Right ventricular systolic longitudinal function decreases early after low dose doxorubicin treatment in children and is linked to the decrease in left ventricle ejection fraction

Download PDF

Letitia-Elena Radu1,2, Ioana Adriana Ghiorghiu2,3, Dan Mihai Dorobantu4, Alina Oprescu5, Carmen Ginghina2,4, Constantin-Virgiliu Arion1,2, Anca Colita1,2, Bogdan A. Popescu2,4

1 Fundeni Clinical Institute, Bucharest, Romania
2 „Carol Davila” University of Medicine and Pharmacy, Bucharest, Romania
3 „Prof. Dr. Victor Gomoiu” Children’s Hospital, Bucharest, Romania
4 „Prof. Dr. C. C. Iliescu” Emergency Institute of Cardiovascular Diseases, Bucharest, Romania
5 Monza Hospital, Bucharest, Romania

Abstract: Purpose – Doxorubicin-based treatment has cardiotoxic effects and may lead to heart failure in cancer treated patients. The aim of the study was to assess the changes in RV function and its correlation to LV systolic function after doxorubicin treatment in pediatric patients. Methods – We included 38 children (median age 5 years) with acute lymphoblastic leukemia undergoing standard chemotherapy, including doxorubicin, with a median cumulative dose of 231 mg/m2. Echocardiograms were performed before treatment initiation (T1), at reinduction end (T2) and at one year after treatment start (T3). Peak systolic tricuspid annular velocity (RV-S), left ventricular ejection fraction (LVEF) and peak septal and lateral systolic mitral annular velocities (SS and SL) were among the measurements performed. Results – RV-S decreased between T1-T2 in 25 (73%), between T2-T3 in 17 (50%) and returned to pre-treatment values in 7 (9%) pati-ents. SS decreased between T1-T2 in 25 (65%), between T2-T3 in 14 (37%) and returned to pre -treatment values in 16 (42%) patients. In patients with a LVEF decrease of at least 5% between T1-T3 (n=10), we found a higher decrease in RV-S from T1-T3 (median -4.1 vs -1.3 cm/s), a lower RV- S value at T3 (median 10.8 vs 13 cm/s, p=0.07) and a lower SS value at T2 (median 6.3 vs 7.5 cm/s, p=0.02) when compared to the rest. Conclusions – We found that RV-S significantly decreases at one year after doxorubicin treatment initiation, more significantly in those patients where the LVEF also decreased. As opposed to SS, RV-S only returns to pretreatment values in less than 10% of children at one year after treatment start. RV function evaluation can prove to be a valuable asset in the follow-up after doxorubicin treatment in children. Keywords: cardio-oncology, doxorubicin toxicity, tissue Doppler echocardiography, right ventricular longitudinal function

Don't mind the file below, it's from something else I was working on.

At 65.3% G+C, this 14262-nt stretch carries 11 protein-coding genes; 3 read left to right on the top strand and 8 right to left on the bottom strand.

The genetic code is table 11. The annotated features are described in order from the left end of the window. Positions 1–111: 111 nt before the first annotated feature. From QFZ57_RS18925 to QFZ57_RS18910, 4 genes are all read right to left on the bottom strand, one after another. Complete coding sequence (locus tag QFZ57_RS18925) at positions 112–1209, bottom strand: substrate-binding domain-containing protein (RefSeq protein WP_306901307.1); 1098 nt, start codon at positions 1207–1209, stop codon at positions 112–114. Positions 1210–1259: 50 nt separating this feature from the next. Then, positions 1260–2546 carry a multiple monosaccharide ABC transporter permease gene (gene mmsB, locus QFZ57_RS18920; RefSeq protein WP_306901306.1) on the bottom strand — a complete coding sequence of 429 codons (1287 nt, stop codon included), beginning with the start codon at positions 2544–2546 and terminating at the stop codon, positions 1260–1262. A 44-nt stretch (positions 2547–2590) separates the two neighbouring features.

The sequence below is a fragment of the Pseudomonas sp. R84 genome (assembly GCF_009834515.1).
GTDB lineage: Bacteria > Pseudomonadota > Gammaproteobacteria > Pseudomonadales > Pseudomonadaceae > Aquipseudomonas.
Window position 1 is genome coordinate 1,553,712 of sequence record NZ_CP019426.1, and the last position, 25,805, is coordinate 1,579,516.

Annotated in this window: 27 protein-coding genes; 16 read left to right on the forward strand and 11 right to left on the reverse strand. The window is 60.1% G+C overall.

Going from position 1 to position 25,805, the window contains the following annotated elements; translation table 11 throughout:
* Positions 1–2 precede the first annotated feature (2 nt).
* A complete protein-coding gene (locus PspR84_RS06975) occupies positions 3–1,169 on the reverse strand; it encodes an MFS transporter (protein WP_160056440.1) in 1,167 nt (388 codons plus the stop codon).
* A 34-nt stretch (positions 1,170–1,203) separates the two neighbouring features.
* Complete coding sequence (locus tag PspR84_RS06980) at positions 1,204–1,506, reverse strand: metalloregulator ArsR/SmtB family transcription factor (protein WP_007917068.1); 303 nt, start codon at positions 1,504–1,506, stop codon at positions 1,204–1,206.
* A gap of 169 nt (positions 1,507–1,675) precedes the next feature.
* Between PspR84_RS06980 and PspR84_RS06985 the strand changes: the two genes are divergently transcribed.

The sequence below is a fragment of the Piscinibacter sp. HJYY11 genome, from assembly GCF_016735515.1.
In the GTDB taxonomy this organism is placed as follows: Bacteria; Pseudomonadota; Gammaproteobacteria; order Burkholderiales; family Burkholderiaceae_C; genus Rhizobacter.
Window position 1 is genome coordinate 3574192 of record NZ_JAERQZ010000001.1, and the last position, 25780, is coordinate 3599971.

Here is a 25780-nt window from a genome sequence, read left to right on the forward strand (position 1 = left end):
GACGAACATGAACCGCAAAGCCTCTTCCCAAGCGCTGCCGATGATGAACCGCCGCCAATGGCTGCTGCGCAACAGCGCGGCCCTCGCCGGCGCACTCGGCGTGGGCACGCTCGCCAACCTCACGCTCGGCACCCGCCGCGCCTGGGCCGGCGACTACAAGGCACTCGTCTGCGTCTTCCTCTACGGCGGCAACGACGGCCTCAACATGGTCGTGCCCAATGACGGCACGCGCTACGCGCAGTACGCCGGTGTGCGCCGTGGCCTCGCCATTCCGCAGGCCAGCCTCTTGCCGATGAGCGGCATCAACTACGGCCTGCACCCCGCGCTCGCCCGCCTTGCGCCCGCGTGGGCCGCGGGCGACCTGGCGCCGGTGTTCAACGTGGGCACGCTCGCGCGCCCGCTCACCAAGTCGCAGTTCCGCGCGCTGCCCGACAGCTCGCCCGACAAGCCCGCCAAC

Acute lymphoblastic leukemia (ALL) is the most common malignancy in children and the most common cancer to cause death before the age of 20. Regardless, recent years have brought progresses in therapy which allowed for close to 90% survival after treatment1. This has led to an increasing population of chemotherapy survivors, with many regimens including anthracyclines (e.g. doxorubicin), with known cardiotoxic effects, most likely through myocardial fibrosis2,3 . Anthracycline related toxicity is generally classified into acute, occurring in the first week, early, in the first year and late onset, after one year4.
The current guidelines recommend echocardiographic evaluations before, during and after treatment with anthracyclines, with evaluation of left ventricular (LV) function by left ventricular ejection fraction (LVEF), preferably by three-dimensional techniques, and by global longitudinal strain2. Acquiring proper images for advanced echocardiography analyses (e.g. speckle tracking, three-dimensional echo) is often not possible in children. Tissue Doppler imaging (TDI) has long been proposed as a promising technique for evaluating patients undergoing chemotherapy5. Due to its ease of use, this technique is an attractive choice in the pediatric population.
The impact of anthracycline treatment on LV function is well known2, but the impact on the right ventricle (RV) is less studied. There is increasing proof that RV dysfunction is a better predictor of outcomes than LV function alone in a number of cardiac conditions6, making monitoring of RV function an attractive tool for cardiac assessment during and after anthracycline treatment. A recent echocardiographic report from Norway has shown that a third of the long term adult survivors of childhood ALL have RV dysfunction at a mean follow-up of 21 years. In this setting, RV dysfunction is three times more frequent in those with impaired LV function6, with 53% of survivors showing subnormal and 27% abnormal RV function by cardiac magnetic resonance7. Additionally, RV diastolic dysfunction was reported in early cardiotoxicity. Data on cardiac function in children after ALL treatment is available, heterogeneous in terms of study design and conclusions, but few of these studies looked at early onset cardiotoxicity or RV function specifically after low dose treatment4,8-13.
The aim of the study was to assess the early effects of low- dose doxorubicin treatment in children with ALL on LV and RV function and the potential value of longitudinal RV systolic dysfunction as an early sign of cardiac toxicity in a prospective study, with repeated measurements over one year from treatment initiation. A prospective protocol including patients receiving low doses of anthracyclines allows for a more accurate determination of the patterns of variability of cardiac function during therapy, in patients treated with modern protocols.